In the past year, women have taken a stand on social media through the hashtag #metoo. speaking out about sexual assault and harassment. So, as a former evangelical Christian and Christian patriarchy scholar, it wasn’t a surprise to me that in December 2017 a hashtag for the church harassment #churchtoo popped up on Twitter.
As I have blogged about for years, a literal interpretation of the Bible has created a twisted web of Christian pop psychology on gender roles, spanning denominations and available on countless media platforms. Denominational doctrine is now secondary to whatever the latest self-help book in Christian culture recommends for gender roles and relationships. Too often these self-help books are written from a perspective of “Biblical” male leadership and female submission.
Bible passages such as Genesis 3:16 are taken to mean men have “dominion” over the world after the fall, or Ephesians 5:22 tells wives to submit to their husbands. When taken out of context it leads Christians to teach women they have no other choice but to remain silent and submit to male authority.
Unfortunately, too often the lack of agency given to women in evangelical culture leads to issues of abuse. The abuse that is happening in Hollywood and boardrooms has been happening in churches for decades as well. The church is not immune. However, unlike Hollywood, the church is not responding. There is only silence.
Most recently, Bill Hybels, the founding pastor of Willow Creek, stepped down to pursue “leadership development.” As he blessed the elders at Willow Creek on his last Sunday, what most of the congregation didn’t know was Hybels switching ministry focus because of decades of sexual misconduct allegations that continued to plague him. The church elders cleared Hybels of any wrongdoing, but The Chicago Tribune published an extensive report on the allegations showing there was more than Willow Creek was sharing.
What has emerged in story after story of women who experienced inappropriate (fondling, kissing, sexual propositions) from Hybels while he was the lead pastor. Yet, most would not speak on the record to the Chicago law firm the church elders hired to investigate evidence “of sex-related sin, whether conducted or condoned by Bill Hybels,” limiting the span of the investigation to his years as a minister.
Hybels’ founded his ministry on the support of women in leadership. His actions illustrate even pastors who espouse egalitarian rhetoric are not immune to abuses in power.
What is most distributing is some of women who worked with Hybels’ for years in ministry are willing to speak to The Chicago Tribune, but had no faith in the church to hold him to account.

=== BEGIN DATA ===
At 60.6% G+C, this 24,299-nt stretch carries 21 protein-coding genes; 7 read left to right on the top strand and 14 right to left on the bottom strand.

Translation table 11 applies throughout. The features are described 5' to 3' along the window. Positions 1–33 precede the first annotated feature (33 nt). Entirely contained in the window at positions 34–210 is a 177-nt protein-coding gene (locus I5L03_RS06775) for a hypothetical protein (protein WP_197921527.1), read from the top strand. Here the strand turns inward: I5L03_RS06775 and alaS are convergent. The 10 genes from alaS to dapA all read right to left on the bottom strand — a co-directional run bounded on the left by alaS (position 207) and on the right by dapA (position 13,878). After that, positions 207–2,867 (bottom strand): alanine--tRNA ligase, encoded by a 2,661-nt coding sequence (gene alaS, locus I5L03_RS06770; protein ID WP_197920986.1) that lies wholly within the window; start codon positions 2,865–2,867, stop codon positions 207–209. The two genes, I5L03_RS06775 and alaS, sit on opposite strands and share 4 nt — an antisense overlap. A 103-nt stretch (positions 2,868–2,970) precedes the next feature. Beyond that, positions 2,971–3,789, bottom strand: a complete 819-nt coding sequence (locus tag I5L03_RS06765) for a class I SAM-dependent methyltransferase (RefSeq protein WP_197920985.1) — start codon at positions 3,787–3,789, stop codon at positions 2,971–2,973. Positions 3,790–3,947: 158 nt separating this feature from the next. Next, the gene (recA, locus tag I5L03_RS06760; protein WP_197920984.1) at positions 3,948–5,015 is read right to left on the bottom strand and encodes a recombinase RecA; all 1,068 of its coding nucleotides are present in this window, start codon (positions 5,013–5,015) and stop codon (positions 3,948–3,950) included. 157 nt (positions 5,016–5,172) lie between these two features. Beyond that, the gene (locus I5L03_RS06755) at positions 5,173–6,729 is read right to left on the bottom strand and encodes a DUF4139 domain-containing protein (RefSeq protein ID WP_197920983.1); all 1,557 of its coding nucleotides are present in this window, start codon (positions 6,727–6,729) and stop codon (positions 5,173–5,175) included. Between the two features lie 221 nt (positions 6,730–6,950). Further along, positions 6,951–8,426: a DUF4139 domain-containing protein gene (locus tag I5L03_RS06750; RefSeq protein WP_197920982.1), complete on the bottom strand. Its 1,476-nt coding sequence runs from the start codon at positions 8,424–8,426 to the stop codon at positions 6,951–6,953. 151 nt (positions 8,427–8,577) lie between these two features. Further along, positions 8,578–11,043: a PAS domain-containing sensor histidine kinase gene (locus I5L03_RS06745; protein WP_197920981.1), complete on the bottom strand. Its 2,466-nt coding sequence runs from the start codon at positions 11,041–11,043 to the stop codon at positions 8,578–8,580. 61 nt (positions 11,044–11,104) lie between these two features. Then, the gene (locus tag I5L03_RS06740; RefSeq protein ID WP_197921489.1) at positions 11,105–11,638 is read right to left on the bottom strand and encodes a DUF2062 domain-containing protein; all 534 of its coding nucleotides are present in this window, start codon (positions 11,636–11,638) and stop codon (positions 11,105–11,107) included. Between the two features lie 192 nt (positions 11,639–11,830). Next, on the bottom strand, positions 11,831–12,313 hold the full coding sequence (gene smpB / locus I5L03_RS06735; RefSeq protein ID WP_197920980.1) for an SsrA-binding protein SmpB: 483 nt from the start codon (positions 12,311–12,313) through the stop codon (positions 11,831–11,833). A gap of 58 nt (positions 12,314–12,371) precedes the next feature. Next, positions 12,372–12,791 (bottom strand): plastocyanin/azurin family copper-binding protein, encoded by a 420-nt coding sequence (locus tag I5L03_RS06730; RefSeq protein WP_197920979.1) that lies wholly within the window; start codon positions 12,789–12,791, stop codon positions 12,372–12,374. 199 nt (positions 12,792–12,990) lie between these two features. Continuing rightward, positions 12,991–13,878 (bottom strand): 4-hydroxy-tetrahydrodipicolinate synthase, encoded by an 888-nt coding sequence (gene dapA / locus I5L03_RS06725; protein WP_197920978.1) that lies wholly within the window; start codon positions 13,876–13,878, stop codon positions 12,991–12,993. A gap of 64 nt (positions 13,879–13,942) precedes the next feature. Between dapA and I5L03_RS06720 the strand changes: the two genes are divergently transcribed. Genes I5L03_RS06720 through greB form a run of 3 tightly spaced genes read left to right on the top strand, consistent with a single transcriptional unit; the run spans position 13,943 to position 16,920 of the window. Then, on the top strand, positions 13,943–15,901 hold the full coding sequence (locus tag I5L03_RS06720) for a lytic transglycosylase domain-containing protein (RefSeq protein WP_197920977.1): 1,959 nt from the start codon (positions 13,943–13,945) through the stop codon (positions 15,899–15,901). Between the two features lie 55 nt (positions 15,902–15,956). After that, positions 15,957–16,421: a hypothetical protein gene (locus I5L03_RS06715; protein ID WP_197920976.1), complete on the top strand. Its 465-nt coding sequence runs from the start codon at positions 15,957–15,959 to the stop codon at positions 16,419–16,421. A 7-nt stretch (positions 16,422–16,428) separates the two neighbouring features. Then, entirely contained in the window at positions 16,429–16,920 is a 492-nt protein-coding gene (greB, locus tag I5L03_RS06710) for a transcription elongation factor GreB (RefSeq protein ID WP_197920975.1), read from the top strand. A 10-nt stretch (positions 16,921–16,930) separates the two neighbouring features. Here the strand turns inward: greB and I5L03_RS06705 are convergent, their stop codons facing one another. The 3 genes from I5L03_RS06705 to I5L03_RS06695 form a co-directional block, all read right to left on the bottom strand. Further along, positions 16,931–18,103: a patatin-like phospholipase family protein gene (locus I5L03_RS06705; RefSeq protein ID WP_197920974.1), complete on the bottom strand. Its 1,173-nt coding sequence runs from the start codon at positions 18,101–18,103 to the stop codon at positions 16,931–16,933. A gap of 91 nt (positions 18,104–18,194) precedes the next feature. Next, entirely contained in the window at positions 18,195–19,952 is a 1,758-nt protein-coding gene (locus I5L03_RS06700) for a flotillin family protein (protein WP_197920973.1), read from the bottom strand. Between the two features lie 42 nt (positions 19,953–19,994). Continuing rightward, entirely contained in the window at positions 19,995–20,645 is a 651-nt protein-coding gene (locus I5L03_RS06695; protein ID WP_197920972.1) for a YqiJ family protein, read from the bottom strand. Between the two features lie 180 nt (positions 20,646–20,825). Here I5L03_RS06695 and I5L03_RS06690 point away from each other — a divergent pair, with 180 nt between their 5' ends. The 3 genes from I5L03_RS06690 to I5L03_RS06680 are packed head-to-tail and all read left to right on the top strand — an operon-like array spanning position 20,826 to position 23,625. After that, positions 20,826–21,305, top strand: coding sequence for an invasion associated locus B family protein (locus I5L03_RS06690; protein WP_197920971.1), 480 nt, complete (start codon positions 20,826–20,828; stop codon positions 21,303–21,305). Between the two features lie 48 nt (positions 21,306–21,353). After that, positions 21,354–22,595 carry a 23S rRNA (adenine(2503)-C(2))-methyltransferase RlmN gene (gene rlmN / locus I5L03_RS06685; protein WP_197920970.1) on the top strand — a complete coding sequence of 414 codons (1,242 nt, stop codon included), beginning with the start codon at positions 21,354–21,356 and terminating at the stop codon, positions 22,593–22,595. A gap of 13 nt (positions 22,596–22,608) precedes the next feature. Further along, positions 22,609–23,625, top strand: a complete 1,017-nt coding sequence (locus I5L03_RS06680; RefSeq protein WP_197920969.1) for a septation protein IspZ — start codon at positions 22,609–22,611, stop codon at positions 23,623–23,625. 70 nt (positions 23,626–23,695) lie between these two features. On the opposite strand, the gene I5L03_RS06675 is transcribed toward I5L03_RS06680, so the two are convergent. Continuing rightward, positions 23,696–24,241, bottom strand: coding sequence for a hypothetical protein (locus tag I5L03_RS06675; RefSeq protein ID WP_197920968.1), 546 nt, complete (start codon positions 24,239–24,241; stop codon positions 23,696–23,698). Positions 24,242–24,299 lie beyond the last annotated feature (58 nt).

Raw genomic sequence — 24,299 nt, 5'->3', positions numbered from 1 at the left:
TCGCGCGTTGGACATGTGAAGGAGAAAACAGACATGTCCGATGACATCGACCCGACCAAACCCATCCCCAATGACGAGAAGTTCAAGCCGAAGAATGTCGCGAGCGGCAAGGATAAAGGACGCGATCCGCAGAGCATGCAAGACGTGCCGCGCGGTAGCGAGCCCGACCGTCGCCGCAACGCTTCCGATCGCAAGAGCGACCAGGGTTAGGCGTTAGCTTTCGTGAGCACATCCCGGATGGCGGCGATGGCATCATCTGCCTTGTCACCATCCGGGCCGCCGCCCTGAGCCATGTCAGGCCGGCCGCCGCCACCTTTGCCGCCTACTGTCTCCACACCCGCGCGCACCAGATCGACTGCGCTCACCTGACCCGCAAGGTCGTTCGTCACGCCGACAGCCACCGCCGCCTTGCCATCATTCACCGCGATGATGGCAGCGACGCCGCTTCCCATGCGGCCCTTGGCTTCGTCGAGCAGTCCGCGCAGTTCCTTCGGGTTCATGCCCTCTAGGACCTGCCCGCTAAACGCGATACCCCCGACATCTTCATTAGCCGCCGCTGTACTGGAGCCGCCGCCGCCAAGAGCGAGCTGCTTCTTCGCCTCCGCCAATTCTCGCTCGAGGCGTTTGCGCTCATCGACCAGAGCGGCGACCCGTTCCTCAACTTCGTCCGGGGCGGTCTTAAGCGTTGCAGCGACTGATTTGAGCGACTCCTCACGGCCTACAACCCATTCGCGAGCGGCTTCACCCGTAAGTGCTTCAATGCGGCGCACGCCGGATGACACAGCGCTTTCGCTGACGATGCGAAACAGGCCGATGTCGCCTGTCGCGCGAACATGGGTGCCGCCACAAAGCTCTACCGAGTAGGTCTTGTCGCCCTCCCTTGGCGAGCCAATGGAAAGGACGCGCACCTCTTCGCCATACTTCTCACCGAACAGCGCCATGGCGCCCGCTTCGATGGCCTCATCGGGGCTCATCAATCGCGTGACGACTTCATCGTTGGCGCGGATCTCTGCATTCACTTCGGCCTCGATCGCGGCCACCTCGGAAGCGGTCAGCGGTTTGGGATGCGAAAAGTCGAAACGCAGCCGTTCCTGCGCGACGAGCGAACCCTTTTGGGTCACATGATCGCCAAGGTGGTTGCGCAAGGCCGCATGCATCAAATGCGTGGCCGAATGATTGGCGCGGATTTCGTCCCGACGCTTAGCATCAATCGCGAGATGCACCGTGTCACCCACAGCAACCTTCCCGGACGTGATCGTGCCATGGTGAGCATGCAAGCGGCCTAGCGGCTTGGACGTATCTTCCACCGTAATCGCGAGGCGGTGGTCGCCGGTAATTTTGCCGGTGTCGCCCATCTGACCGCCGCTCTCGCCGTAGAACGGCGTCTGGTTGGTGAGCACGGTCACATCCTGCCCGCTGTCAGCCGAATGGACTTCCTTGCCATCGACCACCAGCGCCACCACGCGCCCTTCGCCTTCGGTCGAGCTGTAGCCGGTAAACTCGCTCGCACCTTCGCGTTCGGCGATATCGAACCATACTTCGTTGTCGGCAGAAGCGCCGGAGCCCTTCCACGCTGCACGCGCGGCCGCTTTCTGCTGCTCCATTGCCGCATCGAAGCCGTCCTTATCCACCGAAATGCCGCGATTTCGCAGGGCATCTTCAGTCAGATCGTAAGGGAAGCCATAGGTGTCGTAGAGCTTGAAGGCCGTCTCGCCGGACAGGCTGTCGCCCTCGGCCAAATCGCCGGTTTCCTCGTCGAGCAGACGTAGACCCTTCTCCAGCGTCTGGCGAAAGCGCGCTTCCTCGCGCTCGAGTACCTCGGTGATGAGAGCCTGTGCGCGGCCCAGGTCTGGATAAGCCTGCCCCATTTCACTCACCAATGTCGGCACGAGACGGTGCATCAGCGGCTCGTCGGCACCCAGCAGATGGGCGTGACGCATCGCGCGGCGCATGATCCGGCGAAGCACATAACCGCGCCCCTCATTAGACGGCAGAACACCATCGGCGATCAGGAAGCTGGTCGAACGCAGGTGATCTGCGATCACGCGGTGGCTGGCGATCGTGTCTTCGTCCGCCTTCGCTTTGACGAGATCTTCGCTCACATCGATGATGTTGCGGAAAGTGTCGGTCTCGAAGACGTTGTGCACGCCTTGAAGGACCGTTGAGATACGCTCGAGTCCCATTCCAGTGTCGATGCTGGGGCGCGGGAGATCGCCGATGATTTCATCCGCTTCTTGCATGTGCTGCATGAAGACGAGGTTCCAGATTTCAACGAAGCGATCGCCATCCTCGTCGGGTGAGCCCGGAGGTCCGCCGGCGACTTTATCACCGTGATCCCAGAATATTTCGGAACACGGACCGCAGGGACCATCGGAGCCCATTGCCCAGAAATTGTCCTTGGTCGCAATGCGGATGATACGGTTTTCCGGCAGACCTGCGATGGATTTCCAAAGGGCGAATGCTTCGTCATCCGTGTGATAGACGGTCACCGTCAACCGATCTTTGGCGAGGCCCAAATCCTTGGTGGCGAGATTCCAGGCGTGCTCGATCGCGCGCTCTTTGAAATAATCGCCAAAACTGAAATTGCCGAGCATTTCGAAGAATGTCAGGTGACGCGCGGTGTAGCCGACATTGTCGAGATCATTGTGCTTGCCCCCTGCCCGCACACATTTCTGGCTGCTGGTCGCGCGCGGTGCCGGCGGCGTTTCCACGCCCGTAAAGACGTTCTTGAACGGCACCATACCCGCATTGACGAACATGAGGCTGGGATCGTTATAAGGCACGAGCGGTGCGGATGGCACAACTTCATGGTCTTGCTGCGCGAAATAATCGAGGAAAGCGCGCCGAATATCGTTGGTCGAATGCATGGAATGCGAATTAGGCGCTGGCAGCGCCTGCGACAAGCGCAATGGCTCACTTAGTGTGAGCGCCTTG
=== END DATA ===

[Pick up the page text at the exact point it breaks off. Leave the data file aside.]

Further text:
Other women were only willing to speak to other women about their experiences of harassment by Hybels and would not speak on record.
While the #churchtoo movement is drawing attention to recurring issues of sexual misconduct, nothing is going to change until women in evangelical culture realize they have value and a right to speak out about their experiences.
The purity culture or “True Love Waits” mentality in evangelical Christianity teaches women their value before and after marriage is in their behavior, their dress, and their sexual submission.
It is no wonder when asked to confront a powerful abuser in the church the response is too often “I’ll just give him a warning,” or “I must have done something to make him respond in that way.”
If #churchtoo is going to be successful more than just news stories and social media posts need to happen. Denominations and Christian organizations need to take a cue from secular society and begin instituting harsh punishments and institutional reform.
I’m happy my denomination, The United Methodist Church, issued a statement in January with a toll-free, confidential number to call and report abuse. As the Council of Bishops noted, “We acknowledge that the Church is also a place where sexual misconduct happens when persons in power positions choose to abuse their power. The stories are all too similar. Alleged victims are often reluctant to come forward, fearing they will not be believed or they will experience retaliation and the decision to report will be held against them. Sexual misconduct is a symptom of a systemic problem within our Church and society where patriarchy flourishes.”
What has your denomination done in response to #churchtoo? Push for statements and accountability. Nothing will change until women are willing to speak out and demand it.